In a group of 23 people the chances are better than evens that two will share a birthday. Consider a variety of other random choices, such as thinking of a playing card, picking a lottery ticket, etc. Say that we have a match if there are two people that make the same choice.
Q: 1. How many people do we need for the probability of a match to be better than evens?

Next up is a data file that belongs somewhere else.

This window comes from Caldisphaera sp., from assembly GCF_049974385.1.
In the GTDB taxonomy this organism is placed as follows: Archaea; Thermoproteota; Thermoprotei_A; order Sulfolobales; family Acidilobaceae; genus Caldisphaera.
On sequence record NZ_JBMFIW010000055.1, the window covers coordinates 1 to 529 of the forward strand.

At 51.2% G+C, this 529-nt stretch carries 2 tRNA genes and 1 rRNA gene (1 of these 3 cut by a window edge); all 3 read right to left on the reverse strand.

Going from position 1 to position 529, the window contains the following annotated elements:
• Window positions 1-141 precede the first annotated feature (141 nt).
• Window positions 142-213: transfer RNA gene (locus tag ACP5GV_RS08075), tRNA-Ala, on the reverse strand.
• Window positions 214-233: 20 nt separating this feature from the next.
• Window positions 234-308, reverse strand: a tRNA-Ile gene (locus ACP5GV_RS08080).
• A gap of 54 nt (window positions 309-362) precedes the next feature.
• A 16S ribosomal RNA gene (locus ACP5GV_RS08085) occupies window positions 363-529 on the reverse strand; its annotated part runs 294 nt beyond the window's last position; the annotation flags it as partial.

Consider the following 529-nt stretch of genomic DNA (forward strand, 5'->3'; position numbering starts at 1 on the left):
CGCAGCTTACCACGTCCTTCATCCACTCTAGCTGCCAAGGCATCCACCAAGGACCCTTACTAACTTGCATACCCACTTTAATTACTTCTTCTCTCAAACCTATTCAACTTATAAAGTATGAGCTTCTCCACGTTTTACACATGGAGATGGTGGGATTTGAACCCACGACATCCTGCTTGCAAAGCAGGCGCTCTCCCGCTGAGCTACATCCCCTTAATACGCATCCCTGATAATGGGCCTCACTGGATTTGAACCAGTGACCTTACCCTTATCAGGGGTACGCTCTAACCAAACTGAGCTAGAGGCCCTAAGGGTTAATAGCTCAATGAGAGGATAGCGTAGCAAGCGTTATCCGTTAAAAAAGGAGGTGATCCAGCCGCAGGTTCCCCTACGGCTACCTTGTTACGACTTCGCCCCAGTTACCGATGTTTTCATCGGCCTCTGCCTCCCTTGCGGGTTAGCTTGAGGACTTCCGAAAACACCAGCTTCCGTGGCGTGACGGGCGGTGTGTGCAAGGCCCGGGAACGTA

Q: 2. If we ask the birthdays (or whatever) of a sequence of people, what's the expected number until we find the first match?
[TB, 24 Jan 2002]
|Probability||Question 1||Question 2|
|1 in||# people||# people (2dp)|
|Cards in a pack||52||9||9.72|
|UK National Lottery tickets||13,983,816||4404||4687.47|
The last two involve Stirling approximations, but are probably correct as quoted.
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